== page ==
But only 46% of wind technicians hired in Canada are graduates from wind tech training programs
Electricity generation from renewable sources is expected to continue increasing as Canada transitions to a lower-carbon economy, according to a report titled “Canada’s Renewable Power” released in March 2021 by the Canada Energy Regulator, which oversees the energy infrastructure.
Furthermore, Canada is ranked ninth in the world for installed wind energy, according to the Canadian Renewable Energy Association (CanREA). The association recently conducted a wind tech survey of its membership to understand hiring trends, and it found that 54 percent of wind technicians hired are graduates from non-wind tech programs, while 38percent of experience profiles are from outside the industry. What’s more, of the total wind technician workforce, less than 3 percent are women.
If there were more recruits with common or standardized wind industry training, companies would find efficiency and effectiveness increase for recruiting, along with gains in productivity and a decrease in costs.
“At ENERCON, we have learned that investing in promoting the wind industry and opportunities to high school and college students, as well as conducting training for our employees and our wind industry partners at our training center has proven most efficient,” says Isabelle Le Beau, Executive Director at ENERCON and member of the Global Wind Organisation (GWO) North America Committee.
Isabelle points out that several opportunities exist for salary and / or training subsidies through a range of institutions and governmental agencies such as:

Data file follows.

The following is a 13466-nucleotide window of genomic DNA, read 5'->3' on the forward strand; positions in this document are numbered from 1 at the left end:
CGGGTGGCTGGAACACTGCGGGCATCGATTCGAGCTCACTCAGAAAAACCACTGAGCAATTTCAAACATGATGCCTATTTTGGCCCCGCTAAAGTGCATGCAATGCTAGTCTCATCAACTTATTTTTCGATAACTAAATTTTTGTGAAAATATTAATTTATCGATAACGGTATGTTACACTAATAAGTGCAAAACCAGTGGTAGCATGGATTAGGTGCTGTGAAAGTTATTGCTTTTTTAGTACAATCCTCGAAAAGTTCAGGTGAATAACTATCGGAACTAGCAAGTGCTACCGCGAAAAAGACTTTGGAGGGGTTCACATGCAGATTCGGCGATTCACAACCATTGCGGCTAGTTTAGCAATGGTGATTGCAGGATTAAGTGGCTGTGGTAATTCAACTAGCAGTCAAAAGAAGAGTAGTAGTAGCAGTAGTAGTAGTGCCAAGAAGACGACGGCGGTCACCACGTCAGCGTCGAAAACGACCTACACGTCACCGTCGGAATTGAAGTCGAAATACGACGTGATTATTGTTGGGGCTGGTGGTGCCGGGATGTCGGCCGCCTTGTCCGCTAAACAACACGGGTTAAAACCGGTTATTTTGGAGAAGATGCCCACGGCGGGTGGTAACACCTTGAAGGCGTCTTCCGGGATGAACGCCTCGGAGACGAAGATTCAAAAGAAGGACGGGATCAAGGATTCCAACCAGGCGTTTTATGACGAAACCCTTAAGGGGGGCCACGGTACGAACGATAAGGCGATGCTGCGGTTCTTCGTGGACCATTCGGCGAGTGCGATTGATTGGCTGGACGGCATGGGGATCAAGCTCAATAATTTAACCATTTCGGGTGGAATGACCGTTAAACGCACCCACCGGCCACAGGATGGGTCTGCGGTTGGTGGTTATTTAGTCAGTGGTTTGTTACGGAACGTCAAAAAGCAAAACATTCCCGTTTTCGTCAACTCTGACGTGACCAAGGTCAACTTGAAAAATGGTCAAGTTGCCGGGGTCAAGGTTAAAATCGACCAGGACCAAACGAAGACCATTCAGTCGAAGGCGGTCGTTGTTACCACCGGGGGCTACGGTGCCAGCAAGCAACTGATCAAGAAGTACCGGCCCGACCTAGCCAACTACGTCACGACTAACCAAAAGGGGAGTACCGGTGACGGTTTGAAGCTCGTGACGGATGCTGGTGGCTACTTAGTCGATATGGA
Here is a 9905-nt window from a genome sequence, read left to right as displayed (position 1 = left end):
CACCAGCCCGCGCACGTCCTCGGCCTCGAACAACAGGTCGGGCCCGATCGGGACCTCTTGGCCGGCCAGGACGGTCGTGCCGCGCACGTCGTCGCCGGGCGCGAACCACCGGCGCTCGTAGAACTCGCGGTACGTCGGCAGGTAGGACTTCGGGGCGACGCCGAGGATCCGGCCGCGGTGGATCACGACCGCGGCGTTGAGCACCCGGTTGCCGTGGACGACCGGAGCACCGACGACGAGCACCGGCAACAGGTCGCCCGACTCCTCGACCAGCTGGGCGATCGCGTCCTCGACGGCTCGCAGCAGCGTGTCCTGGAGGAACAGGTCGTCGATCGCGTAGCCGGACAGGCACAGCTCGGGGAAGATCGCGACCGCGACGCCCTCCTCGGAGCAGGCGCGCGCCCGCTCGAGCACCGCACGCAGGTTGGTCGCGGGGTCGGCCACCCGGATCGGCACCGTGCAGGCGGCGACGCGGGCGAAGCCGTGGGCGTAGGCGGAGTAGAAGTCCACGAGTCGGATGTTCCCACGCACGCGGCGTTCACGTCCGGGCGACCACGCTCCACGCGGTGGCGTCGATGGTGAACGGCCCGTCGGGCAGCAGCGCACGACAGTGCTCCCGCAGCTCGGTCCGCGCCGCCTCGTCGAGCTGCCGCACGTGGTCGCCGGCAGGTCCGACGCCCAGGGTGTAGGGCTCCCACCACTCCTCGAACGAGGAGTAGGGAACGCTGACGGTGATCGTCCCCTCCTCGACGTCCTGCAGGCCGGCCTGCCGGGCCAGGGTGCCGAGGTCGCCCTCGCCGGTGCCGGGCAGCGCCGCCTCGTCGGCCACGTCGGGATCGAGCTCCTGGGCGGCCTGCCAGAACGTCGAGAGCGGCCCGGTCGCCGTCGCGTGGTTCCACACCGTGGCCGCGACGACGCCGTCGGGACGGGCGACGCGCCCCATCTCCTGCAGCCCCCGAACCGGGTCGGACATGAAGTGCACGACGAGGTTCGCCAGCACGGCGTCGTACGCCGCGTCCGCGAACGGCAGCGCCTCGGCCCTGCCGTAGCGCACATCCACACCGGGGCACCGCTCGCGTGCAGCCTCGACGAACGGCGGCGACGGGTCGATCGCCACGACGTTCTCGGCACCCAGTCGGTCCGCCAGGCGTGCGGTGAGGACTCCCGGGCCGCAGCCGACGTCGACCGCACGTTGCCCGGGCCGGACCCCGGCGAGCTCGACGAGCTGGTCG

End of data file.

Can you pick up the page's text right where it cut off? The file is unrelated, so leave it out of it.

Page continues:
When hiring experienced wind technicians, GWO certification is the avenue to improve safety and productivity because training is standardized, documented and easily verified. In fact, GWO training volumes grew 13% from 2019 to 2020 in Canada, giving more recognition to the effectiveness of standards which align requirements of employers, including basic safety and basic technical training.
Renewable energy is a bigger part of the future and efficient hiring and training will benefit companies and the Canadian workforce alike.
The core purpose of the IQ Standard is to introduce a structured, pedagogical guideline for instructors leading GWO training
New member Skyborn will bring its international expertise to GWO, as they work together to strive for an injury free work environment in the offshore wind industry.
The latest GWO North American Market Briefing forecasts high growth of the wind industry and the associated need for more standardised training.
The MOU, signed at the Global Offshore Wind Summit, emphasizes GWO's role in developing entry-level skills. This collaboration aims to reshape workforce development, addressing Japan's labor challenges and carbon neutrality goals. A pivotal move for the growth of Japan's wind industry, especially in offshore projects.
Workforce safety and training were the subject of GWO's Wind Workforce Masterclass in Busan, South Korea, where over 100 delegates witnessed strong support for international standards.